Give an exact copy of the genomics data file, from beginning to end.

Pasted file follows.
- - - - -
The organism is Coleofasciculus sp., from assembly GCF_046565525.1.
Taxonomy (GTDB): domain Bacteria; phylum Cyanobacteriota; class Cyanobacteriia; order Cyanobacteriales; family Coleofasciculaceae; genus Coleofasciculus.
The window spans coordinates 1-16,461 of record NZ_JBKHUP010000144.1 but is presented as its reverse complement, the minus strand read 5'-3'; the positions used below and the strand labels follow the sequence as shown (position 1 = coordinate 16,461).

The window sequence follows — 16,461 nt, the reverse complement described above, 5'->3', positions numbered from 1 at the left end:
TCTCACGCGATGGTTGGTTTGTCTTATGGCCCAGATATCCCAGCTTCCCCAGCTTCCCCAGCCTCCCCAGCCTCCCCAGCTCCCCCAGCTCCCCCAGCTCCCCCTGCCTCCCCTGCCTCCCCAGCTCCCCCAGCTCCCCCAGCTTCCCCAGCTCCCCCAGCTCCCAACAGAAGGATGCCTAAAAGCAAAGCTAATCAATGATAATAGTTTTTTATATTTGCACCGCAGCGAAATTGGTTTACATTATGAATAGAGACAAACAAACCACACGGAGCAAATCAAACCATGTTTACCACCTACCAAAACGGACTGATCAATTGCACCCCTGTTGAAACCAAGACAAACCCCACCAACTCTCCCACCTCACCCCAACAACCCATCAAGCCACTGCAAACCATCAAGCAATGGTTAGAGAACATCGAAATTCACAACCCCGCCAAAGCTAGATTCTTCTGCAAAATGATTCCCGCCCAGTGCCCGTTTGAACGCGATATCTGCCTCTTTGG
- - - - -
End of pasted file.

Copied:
The organism is Coleofasciculus sp., from assembly GCF_046565525.1.
Taxonomy (GTDB): domain Bacteria; phylum Cyanobacteriota; class Cyanobacteriia; order Cyanobacteriales; family Coleofasciculaceae; genus Coleofasciculus.
The window spans coordinates 1-16,461 of record NZ_JBKHUP010000144.1 but is presented as its reverse complement, the minus strand read 5'-3'; the positions used below and the strand labels follow the sequence as shown (position 1 = coordinate 16,461).

The window sequence follows — 16,461 nt, the reverse complement described above, 5'->3', positions numbered from 1 at the left end:
TCTCACGCGATGGTTGGTTTGTCTTATGGCCCAGATATCCCAGCTTCCCCAGCTTCCCCAGCCTCCCCAGCCTCCCCAGCTCCCCCAGCTCCCCCAGCTCCCCCTGCCTCCCCTGCCTCCCCAGCTCCCCCAGCTCCCCCAGCTTCCCCAGCTCCCCCAGCTCCCAACAGAAGGATGCCTAAAAGCAAAGCTAATCAATGATAATAGTTTTTTATATTTGCACCGCAGCGAAATTGGTTTACATTATGAATAGAGACAAACAAACCACACGGAGCAAATCAAACCATGTTTACCACCTACCAAAACGGACTGATCAATTGCACCCCTGTTGAAACCAAGACAAACCCCACCAACTCTCCCACCTCACCCCAACAACCCATCAAGCCACTGCAAACCATCAAGCAATGGTTAGAGAACATCGAAATTCACAACCCCGCCAAAGCTAGATTCTTCTGCAAAATGATTCCCGCCCAGTGCCCGTTTGAACGCGATATCTGCCTCTTTGG